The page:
Funding – Don’t Bank On It

MANY of you will remember the bank that liked to say ‘yes’. These days, however, most are saying no, despite being part owned by the Government.

As a result businesses are losing potential sales through a lack of working capital, although all that could soon change for your business. Because a growing number of businesses are offering alternative funding. Funding Circle, an online business-lending service is aimed at firms who need loans and are not able to arrange funding from banks.

The interest rate can be considerably less than that gained on the high street through more traditional means. Up to £50,000 can be borrowed, usually over one or three years, with a fee of around 2% on the amount borrowed the norm. The lenders get to choose who they want to lend to in some cases and the money is spread across businesses to reduce the risk.

So, if your business needs working capital, there is hope. Invoice factoring, through which firms can raise funds against unpaid invoices, is another option, while asset finance is a further consideration.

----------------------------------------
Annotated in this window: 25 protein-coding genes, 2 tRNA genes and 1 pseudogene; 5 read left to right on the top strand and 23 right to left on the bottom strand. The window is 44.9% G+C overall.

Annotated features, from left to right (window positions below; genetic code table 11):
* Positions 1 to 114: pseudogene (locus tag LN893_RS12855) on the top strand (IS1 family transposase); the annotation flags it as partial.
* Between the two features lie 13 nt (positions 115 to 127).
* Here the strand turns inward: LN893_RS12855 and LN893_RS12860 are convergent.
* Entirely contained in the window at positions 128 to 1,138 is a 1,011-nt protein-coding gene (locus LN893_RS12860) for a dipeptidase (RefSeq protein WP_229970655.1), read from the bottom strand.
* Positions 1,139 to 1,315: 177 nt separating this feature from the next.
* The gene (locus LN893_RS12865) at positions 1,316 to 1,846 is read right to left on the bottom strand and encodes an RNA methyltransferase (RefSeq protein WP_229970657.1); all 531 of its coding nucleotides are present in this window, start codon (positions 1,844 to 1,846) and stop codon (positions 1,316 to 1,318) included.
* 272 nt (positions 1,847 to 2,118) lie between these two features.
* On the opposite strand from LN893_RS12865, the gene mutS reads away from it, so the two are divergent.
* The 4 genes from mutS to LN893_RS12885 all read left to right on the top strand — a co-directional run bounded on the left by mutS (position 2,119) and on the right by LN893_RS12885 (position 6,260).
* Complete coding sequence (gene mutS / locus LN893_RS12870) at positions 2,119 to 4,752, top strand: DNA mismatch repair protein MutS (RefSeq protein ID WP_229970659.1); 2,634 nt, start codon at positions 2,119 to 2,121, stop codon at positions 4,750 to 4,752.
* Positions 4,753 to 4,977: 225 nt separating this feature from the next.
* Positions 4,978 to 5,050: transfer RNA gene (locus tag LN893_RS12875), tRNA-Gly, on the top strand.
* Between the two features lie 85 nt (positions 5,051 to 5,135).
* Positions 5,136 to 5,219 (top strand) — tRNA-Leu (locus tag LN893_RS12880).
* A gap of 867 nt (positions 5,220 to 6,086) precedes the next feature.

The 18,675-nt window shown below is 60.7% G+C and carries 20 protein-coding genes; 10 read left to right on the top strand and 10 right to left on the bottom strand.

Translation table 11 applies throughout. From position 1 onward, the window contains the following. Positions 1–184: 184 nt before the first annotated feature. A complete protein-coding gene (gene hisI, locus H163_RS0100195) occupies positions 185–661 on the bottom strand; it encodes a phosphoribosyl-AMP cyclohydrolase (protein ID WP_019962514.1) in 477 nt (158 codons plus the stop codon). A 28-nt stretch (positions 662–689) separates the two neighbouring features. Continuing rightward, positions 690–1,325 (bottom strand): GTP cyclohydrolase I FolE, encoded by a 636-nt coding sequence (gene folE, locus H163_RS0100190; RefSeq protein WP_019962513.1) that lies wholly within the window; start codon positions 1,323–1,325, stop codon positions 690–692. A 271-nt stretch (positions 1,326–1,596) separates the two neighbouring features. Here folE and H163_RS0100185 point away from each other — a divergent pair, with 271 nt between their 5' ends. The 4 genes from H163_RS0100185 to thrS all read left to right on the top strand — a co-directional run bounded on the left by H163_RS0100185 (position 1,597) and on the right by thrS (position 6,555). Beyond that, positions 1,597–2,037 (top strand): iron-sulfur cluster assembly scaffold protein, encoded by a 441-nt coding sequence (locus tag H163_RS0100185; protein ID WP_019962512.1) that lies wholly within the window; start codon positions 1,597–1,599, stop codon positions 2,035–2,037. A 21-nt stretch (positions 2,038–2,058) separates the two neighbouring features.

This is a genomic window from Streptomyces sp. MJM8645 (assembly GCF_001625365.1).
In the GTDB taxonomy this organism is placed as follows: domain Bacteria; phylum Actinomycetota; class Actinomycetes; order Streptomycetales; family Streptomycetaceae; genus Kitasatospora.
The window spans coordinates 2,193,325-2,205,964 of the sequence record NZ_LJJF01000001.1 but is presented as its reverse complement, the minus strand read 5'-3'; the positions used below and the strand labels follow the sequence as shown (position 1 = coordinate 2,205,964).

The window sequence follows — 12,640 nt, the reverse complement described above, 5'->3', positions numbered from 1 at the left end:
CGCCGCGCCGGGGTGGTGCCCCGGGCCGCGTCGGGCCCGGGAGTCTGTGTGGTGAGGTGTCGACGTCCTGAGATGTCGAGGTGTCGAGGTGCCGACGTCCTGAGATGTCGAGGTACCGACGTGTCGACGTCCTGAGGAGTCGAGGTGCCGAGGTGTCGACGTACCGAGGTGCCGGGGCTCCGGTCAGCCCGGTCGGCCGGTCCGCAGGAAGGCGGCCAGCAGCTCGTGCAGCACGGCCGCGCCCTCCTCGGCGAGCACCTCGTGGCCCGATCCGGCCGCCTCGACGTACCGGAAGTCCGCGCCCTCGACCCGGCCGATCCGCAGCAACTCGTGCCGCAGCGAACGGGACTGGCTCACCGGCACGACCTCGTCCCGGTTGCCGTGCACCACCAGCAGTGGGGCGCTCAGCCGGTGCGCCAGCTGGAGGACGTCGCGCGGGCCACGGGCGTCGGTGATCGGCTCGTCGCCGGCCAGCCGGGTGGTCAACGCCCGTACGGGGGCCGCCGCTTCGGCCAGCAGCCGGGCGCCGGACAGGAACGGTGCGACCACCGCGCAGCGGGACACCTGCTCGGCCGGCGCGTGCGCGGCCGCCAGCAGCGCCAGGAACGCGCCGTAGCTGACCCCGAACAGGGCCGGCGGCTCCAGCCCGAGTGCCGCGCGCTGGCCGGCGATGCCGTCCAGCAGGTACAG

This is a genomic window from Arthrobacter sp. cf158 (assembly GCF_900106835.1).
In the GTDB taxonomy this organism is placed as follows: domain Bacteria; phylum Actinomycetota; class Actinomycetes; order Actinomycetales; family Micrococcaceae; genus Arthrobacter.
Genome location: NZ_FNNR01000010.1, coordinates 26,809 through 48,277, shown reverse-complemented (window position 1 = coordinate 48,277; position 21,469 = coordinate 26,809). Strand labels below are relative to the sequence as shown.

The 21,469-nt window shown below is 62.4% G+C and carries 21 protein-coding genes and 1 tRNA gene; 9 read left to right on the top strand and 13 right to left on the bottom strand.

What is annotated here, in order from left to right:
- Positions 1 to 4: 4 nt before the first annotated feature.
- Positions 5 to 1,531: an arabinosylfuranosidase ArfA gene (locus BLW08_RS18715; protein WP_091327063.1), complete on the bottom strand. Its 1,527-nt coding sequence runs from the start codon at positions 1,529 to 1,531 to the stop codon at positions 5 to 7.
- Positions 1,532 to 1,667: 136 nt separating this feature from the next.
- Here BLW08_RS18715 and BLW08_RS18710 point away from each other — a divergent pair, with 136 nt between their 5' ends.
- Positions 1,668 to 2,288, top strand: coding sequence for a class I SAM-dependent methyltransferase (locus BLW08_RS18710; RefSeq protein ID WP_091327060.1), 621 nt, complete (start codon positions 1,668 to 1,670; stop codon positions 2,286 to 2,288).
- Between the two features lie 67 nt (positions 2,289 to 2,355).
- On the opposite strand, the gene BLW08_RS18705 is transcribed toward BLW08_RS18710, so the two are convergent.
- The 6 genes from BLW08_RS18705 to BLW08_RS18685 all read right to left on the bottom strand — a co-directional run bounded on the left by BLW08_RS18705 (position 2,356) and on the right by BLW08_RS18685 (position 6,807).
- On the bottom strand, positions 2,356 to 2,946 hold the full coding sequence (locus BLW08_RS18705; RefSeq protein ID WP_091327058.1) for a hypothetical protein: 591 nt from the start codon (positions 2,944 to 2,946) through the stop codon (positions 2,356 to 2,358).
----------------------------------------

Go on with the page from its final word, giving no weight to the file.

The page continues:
Where there’s a will – and a healthy business – there’s a way. With or without the banks.



3 Comments

  • Chris

    I'm still reading that the banks aren't lending so I am happy to know there are other alternatives for me and my company. it doesn't seem fair that businesses are folding while the banks feather their own nests. cashflow is the real answer to any successful business and having orders means nothing if you can't take on the work and make the sale.

  • Mary Hull

    Bonuses paid to City workers and bank executives are obscene when you think about the businesses that are going under because of a lack of working capital.The banks should be made to lend. That way they would be saving a number of businesses that simply wouldn't fail if they could get the cashflow working through their business.I know of friends who have a good business, sound strategy, and plenty of orders. The only think they are running out of is cash. mainly because they rely on a network of other businesses who are also struggling. It's a rough state of affairs when you see banks paying their own workers vast sums when firms are dying.

  • Chris Everton

    The bank that liked to say yes. Wasn't that the TSB?

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